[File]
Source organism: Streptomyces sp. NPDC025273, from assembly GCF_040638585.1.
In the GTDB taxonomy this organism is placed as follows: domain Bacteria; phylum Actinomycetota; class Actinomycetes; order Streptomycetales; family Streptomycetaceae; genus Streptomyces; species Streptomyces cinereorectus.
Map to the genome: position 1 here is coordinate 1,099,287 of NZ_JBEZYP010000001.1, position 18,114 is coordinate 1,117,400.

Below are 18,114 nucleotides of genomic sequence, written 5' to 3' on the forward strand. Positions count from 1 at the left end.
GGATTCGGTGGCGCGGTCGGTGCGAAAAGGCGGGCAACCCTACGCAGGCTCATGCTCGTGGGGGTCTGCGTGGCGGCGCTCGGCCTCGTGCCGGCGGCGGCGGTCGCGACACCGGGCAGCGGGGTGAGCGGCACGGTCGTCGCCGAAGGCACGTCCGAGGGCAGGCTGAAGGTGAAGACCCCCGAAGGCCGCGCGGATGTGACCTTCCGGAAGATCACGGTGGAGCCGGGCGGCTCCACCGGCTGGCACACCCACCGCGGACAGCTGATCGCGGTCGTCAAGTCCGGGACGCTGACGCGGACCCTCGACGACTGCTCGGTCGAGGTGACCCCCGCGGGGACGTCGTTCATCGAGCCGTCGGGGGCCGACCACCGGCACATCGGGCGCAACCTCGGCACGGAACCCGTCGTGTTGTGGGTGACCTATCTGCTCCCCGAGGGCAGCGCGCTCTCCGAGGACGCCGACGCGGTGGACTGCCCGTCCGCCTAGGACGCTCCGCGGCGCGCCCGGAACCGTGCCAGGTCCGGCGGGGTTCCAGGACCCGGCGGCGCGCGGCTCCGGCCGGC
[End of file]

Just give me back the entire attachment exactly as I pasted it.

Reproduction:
Source organism: Streptomyces sp. NPDC025273, from assembly GCF_040638585.1.
In the GTDB taxonomy this organism is placed as follows: domain Bacteria; phylum Actinomycetota; class Actinomycetes; order Streptomycetales; family Streptomycetaceae; genus Streptomyces; species Streptomyces cinereorectus.
Map to the genome: position 1 here is coordinate 1,099,287 of NZ_JBEZYP010000001.1, position 18,114 is coordinate 1,117,400.

Below are 18,114 nucleotides of genomic sequence, written 5' to 3' on the forward strand. Positions count from 1 at the left end.
GGATTCGGTGGCGCGGTCGGTGCGAAAAGGCGGGCAACCCTACGCAGGCTCATGCTCGTGGGGGTCTGCGTGGCGGCGCTCGGCCTCGTGCCGGCGGCGGCGGTCGCGACACCGGGCAGCGGGGTGAGCGGCACGGTCGTCGCCGAAGGCACGTCCGAGGGCAGGCTGAAGGTGAAGACCCCCGAAGGCCGCGCGGATGTGACCTTCCGGAAGATCACGGTGGAGCCGGGCGGCTCCACCGGCTGGCACACCCACCGCGGACAGCTGATCGCGGTCGTCAAGTCCGGGACGCTGACGCGGACCCTCGACGACTGCTCGGTCGAGGTGACCCCCGCGGGGACGTCGTTCATCGAGCCGTCGGGGGCCGACCACCGGCACATCGGGCGCAACCTCGGCACGGAACCCGTCGTGTTGTGGGTGACCTATCTGCTCCCCGAGGGCAGCGCGCTCTCCGAGGACGCCGACGCGGTGGACTGCCCGTCCGCCTAGGACGCTCCGCGGCGCGCCCGGAACCGTGCCAGGTCCGGCGGGGTTCCAGGACCCGGCGGCGCGCGGCTCCGGCCGGC